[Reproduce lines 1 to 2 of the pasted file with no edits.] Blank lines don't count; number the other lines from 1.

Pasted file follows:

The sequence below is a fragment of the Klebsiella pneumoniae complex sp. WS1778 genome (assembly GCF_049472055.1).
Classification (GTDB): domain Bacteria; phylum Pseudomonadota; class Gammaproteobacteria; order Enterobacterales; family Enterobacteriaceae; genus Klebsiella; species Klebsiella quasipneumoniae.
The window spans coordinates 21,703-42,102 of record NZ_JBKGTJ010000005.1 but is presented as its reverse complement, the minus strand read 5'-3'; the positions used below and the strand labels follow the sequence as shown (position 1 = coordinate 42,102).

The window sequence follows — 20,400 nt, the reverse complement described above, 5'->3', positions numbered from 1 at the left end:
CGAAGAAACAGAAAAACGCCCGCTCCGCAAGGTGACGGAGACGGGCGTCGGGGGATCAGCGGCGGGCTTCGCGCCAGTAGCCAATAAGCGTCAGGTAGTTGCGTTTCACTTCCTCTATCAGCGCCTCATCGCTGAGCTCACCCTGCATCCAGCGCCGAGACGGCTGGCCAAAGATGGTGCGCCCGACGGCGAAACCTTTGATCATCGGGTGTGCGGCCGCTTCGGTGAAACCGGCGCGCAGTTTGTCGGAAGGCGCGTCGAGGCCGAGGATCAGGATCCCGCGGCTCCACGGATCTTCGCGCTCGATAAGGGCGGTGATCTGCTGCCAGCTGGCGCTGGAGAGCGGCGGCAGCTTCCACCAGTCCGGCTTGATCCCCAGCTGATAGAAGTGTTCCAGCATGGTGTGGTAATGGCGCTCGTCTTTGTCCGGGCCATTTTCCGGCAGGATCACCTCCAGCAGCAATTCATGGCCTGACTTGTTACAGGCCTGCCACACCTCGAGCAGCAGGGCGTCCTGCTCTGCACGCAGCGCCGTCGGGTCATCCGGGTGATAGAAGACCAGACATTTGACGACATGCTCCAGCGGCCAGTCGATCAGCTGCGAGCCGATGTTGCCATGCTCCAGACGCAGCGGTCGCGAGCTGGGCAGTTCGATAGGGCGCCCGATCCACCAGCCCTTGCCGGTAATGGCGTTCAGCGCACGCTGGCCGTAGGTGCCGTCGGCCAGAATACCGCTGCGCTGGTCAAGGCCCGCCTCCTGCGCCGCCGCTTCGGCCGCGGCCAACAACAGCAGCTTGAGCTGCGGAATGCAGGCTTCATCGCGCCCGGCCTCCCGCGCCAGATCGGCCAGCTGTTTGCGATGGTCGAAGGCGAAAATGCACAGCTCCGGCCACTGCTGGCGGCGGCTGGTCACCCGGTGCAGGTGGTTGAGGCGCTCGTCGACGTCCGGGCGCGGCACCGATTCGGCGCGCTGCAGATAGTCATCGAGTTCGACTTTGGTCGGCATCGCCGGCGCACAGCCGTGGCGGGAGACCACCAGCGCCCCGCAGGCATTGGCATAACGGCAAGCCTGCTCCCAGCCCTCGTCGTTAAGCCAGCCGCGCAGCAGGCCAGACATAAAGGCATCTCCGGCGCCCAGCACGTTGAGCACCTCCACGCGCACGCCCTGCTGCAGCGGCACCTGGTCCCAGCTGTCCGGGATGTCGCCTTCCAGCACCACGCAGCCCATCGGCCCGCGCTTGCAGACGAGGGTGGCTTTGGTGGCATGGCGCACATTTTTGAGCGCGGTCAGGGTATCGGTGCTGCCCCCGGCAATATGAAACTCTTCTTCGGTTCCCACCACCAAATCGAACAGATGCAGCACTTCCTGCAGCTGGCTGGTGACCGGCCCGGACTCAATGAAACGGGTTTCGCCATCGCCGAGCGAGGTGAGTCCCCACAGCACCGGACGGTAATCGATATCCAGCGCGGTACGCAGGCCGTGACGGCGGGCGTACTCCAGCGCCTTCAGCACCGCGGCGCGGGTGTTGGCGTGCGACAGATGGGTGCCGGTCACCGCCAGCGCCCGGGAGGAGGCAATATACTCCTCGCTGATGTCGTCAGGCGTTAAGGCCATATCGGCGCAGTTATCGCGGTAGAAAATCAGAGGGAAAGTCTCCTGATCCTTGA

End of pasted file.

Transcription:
The sequence below is a fragment of the Klebsiella pneumoniae complex sp. WS1778 genome (assembly GCF_049472055.1).
Classification (GTDB): domain Bacteria; phylum Pseudomonadota; class Gammaproteobacteria; order Enterobacterales; family Enterobacteriaceae; genus Klebsiella; species Klebsiella quasipneumoniae.